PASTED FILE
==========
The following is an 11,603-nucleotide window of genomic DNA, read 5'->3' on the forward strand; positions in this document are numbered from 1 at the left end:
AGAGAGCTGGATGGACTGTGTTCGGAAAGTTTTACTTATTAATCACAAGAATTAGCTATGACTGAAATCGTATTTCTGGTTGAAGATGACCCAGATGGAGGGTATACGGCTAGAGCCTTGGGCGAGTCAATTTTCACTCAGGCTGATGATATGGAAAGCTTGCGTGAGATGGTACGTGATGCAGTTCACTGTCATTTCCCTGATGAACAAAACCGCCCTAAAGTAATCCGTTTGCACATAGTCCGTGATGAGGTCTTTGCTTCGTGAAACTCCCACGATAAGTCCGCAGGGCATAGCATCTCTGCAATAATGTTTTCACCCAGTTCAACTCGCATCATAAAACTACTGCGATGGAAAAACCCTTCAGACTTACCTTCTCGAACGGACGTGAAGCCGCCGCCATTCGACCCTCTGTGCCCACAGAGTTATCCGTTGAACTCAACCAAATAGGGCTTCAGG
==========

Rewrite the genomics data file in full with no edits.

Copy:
The following is an 11,603-nucleotide window of genomic DNA, read 5'->3' on the forward strand; positions in this document are numbered from 1 at the left end:
AGAGAGCTGGATGGACTGTGTTCGGAAAGTTTTACTTATTAATCACAAGAATTAGCTATGACTGAAATCGTATTTCTGGTTGAAGATGACCCAGATGGAGGGTATACGGCTAGAGCCTTGGGCGAGTCAATTTTCACTCAGGCTGATGATATGGAAAGCTTGCGTGAGATGGTACGTGATGCAGTTCACTGTCATTTCCCTGATGAACAAAACCGCCCTAAAGTAATCCGTTTGCACATAGTCCGTGATGAGGTCTTTGCTTCGTGAAACTCCCACGATAAGTCCGCAGGGCATAGCATCTCTGCAATAATGTTTTCACCCAGTTCAACTCGCATCATAAAACTACTGCGATGGAAAAACCCTTCAGACTTACCTTCTCGAACGGACGTGAAGCCGCCGCCATTCGACCCTCTGTGCCCACAGAGTTATCCGTTGAACTCAACCAAATAGGGCTTCAGG